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FDA Approves Menstrual Blood Health Testing

March 11,2024

A major development in women’s health technology occurred in January 2024, when the FDA approved the Q-Pad and its A1c test. This marks the first-ever FDA-cleared menstrual blood health test.

The Q-Pad is a specially designed menstrual pad containing a removable strip. After use, the strip can be sent to a lab for analysis, allowing individuals to monitor blood sugar levels via menstrual blood. This non-invasive approach potentially offers a more convenient alternative to traditional finger pricking.

While the initial application focuses on A1c testing for individuals with diabetes, the broader potential of menstrual blood testing for various health markers holds significant promise for the future of women’s health research and personalized medicine.

Other possible applications of the diagnostic power of menstrual blood include screening for human papillomavirus (HPV) and endometriosis. Currently, during a test for HPV (the virus associated with cervical cancer) and/or a test for cervical cancer (a test known as a pap smear), a woman’s medical professional will put a speculum into her vagina and collect, from outside the cervix, cells to be tested. (The difference between these two is that the HPV test looks for the HPV infection while the cervical cancer test looks for abnormal cells in the cervix.) More than 90% of sexually-active men and 80% of sexually-active women will be infected with HPV during their lifetime while cervical cancer is one of the most commonly diagnosed cancer in women worldwide and one of the leading causes of cancer death worldwide.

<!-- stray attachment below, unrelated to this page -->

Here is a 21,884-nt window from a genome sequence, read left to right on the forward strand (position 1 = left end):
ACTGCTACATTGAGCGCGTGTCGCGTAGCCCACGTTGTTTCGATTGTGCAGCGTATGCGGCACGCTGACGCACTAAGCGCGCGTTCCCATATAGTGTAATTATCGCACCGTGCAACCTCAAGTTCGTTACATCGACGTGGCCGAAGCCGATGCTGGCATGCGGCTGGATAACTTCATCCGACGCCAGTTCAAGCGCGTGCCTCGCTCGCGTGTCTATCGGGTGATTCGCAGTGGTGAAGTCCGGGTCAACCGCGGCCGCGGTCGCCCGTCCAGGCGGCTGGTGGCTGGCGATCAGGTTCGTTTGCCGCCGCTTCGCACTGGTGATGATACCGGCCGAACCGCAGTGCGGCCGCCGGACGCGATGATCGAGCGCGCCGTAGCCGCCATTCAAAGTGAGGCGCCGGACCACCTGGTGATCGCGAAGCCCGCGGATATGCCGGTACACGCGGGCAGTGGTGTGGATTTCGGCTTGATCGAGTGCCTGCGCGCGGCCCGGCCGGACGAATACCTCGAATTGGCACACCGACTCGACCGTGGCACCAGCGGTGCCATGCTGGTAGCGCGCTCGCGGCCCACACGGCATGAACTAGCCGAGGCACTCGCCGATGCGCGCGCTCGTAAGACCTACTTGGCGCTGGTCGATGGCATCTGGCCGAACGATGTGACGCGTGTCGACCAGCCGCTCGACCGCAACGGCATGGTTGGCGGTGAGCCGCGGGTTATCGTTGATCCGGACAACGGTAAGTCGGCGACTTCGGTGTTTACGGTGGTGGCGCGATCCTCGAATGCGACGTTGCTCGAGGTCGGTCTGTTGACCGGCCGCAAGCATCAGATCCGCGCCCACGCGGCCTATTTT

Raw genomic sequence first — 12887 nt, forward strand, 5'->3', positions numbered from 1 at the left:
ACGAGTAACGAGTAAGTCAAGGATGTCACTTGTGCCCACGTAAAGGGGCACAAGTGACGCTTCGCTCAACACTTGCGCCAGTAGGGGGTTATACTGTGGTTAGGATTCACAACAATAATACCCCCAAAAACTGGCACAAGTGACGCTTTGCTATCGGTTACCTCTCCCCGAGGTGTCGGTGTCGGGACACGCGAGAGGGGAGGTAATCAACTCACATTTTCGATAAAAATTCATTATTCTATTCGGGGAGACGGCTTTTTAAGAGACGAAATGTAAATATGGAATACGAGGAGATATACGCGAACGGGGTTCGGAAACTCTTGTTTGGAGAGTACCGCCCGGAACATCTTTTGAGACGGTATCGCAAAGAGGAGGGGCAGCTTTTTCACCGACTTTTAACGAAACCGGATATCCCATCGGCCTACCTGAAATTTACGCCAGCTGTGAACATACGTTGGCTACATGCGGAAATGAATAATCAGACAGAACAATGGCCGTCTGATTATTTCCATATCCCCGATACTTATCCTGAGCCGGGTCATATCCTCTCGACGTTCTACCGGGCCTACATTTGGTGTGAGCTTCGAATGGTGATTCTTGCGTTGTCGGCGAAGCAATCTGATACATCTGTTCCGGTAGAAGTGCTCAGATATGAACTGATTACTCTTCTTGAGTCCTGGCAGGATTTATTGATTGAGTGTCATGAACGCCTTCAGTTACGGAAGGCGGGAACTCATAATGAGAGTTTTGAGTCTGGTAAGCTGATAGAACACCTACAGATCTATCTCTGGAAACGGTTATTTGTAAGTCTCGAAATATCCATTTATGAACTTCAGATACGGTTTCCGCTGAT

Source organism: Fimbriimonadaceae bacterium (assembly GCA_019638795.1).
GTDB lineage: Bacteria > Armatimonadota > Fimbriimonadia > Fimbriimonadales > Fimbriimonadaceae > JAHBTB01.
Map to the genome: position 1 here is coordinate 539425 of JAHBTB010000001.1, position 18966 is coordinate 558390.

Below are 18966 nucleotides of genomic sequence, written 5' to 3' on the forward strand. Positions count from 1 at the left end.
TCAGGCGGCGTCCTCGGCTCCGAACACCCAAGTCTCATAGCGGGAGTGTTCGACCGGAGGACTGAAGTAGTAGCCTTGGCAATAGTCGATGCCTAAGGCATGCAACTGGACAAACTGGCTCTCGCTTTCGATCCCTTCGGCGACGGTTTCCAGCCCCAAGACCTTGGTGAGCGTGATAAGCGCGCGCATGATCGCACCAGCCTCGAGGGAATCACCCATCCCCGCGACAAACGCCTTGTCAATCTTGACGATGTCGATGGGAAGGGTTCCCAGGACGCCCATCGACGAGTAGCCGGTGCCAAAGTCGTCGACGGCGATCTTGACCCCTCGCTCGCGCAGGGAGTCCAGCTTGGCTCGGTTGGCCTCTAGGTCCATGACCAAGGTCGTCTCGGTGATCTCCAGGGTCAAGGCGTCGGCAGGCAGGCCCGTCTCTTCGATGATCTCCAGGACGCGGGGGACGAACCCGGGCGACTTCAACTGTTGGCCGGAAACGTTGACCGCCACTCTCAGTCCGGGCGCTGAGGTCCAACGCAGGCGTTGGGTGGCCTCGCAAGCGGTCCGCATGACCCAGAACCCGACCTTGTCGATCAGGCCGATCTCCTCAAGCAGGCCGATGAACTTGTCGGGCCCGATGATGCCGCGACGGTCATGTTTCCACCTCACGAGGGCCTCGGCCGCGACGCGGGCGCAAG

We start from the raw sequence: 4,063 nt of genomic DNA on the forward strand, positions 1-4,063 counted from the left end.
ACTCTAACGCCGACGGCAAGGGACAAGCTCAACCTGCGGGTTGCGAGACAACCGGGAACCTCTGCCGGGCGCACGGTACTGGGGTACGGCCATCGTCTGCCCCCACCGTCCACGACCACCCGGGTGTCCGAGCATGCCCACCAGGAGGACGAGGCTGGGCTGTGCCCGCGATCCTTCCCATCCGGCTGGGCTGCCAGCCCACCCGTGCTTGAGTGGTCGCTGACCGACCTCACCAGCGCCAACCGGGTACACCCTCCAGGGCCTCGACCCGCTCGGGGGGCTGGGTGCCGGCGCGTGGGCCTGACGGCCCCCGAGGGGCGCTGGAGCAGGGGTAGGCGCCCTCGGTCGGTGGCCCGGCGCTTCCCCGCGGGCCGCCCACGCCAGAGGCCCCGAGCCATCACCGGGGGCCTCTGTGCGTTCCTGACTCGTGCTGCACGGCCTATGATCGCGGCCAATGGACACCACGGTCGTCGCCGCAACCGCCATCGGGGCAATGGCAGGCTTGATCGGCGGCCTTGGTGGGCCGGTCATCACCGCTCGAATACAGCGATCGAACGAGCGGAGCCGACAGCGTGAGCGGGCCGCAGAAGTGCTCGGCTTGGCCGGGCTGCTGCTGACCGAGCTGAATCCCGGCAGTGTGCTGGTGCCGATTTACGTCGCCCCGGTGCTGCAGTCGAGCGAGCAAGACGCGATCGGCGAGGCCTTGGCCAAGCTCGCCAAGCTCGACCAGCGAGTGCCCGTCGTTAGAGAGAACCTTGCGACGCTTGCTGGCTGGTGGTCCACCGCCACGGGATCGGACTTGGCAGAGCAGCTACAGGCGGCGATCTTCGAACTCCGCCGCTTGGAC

Likewise, the most common option to diagnose and treat endometriosis is another invasive procedure: a laparoscopic surgery. Endometriosis is when the endometrial tissue, which usually lines the uterus, grows outside the uterus. That tissue thickens, breaks down, and bleeds with each period, but the blood has nowhere to go, potentially leading to heavy bleeding, intense pain, and – in the long-term – cysts, inflammation, organ damage, scarring, and the buildup of fibrous tissues between reproductive organs. In fact, between 30-50% of those experiencing infertility have endometriosis.

Read the entire article here.

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